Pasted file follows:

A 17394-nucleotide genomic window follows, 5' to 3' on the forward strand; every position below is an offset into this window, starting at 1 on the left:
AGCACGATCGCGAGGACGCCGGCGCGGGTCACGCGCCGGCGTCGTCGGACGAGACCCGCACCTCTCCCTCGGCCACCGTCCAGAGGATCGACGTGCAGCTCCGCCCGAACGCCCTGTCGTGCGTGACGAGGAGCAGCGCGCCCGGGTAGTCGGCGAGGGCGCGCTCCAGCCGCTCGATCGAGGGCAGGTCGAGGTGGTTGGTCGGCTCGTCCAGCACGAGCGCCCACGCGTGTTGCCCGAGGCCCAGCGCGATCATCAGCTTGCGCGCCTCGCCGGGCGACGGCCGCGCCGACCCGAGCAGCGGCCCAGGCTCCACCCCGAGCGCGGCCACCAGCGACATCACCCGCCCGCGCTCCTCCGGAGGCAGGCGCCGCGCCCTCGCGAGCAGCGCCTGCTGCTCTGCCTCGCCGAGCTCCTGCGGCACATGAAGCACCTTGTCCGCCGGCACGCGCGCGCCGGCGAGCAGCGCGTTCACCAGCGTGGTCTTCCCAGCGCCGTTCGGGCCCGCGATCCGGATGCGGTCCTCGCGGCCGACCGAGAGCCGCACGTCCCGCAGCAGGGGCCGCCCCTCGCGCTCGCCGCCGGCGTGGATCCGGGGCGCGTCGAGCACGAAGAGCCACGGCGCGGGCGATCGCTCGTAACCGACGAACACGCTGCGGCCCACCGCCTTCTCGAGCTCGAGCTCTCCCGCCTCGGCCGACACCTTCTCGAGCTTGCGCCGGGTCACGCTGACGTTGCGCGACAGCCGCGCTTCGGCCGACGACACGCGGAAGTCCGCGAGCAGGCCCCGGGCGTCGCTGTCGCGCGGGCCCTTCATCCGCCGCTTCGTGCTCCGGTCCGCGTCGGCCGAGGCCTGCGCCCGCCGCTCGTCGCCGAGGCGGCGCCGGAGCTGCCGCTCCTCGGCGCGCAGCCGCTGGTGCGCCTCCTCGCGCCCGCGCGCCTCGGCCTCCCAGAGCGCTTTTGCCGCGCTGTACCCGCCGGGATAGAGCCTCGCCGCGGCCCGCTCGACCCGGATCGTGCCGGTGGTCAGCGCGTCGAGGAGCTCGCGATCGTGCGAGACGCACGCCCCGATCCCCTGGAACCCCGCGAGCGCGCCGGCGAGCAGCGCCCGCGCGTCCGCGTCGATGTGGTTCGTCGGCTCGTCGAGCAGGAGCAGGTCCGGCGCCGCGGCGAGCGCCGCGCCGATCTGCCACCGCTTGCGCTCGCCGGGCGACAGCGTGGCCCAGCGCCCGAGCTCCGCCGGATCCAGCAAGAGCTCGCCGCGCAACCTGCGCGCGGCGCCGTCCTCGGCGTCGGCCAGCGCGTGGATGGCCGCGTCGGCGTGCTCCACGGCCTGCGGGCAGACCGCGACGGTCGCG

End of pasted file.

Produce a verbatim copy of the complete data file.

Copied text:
A 17394-nucleotide genomic window follows, 5' to 3' on the forward strand; every position below is an offset into this window, starting at 1 on the left:
AGCACGATCGCGAGGACGCCGGCGCGGGTCACGCGCCGGCGTCGTCGGACGAGACCCGCACCTCTCCCTCGGCCACCGTCCAGAGGATCGACGTGCAGCTCCGCCCGAACGCCCTGTCGTGCGTGACGAGGAGCAGCGCGCCCGGGTAGTCGGCGAGGGCGCGCTCCAGCCGCTCGATCGAGGGCAGGTCGAGGTGGTTGGTCGGCTCGTCCAGCACGAGCGCCCACGCGTGTTGCCCGAGGCCCAGCGCGATCATCAGCTTGCGCGCCTCGCCGGGCGACGGCCGCGCCGACCCGAGCAGCGGCCCAGGCTCCACCCCGAGCGCGGCCACCAGCGACATCACCCGCCCGCGCTCCTCCGGAGGCAGGCGCCGCGCCCTCGCGAGCAGCGCCTGCTGCTCTGCCTCGCCGAGCTCCTGCGGCACATGAAGCACCTTGTCCGCCGGCACGCGCGCGCCGGCGAGCAGCGCGTTCACCAGCGTGGTCTTCCCAGCGCCGTTCGGGCCCGCGATCCGGATGCGGTCCTCGCGGCCGACCGAGAGCCGCACGTCCCGCAGCAGGGGCCGCCCCTCGCGCTCGCCGCCGGCGTGGATCCGGGGCGCGTCGAGCACGAAGAGCCACGGCGCGGGCGATCGCTCGTAACCGACGAACACGCTGCGGCCCACCGCCTTCTCGAGCTCGAGCTCTCCCGCCTCGGCCGACACCTTCTCGAGCTTGCGCCGGGTCACGCTGACGTTGCGCGACAGCCGCGCTTCGGCCGACGACACGCGGAAGTCCGCGAGCAGGCCCCGGGCGTCGCTGTCGCGCGGGCCCTTCATCCGCCGCTTCGTGCTCCGGTCCGCGTCGGCCGAGGCCTGCGCCCGCCGCTCGTCGCCGAGGCGGCGCCGGAGCTGCCGCTCCTCGGCGCGCAGCCGCTGGTGCGCCTCCTCGCGCCCGCGCGCCTCGGCCTCCCAGAGCGCTTTTGCCGCGCTGTACCCGCCGGGATAGAGCCTCGCCGCGGCCCGCTCGACCCGGATCGTGCCGGTGGTCAGCGCGTCGAGGAGCTCGCGATCGTGCGAGACGCACGCCCCGATCCCCTGGAACCCCGCGAGCGCGCCGGCGAGCAGCGCCCGCGCGTCCGCGTCGATGTGGTTCGTCGGCTCGTCGAGCAGGAGCAGGTCCGGCGCCGCGGCGAGCGCCGCGCCGATCTGCCACCGCTTGCGCTCGCCGGGCGACAGCGTGGCCCAGCGCCCGAGCTCCGCCGGATCCAGCAAGAGCTCGCCGCGCAACCTGCGCGCGGCGCCGTCCTCGGCGTCGGCCAGCGCGTGGATGGCCGCGTCGGCGTGCTCCACGGCCTGCGGGCAGACCGCGACGGTCGCG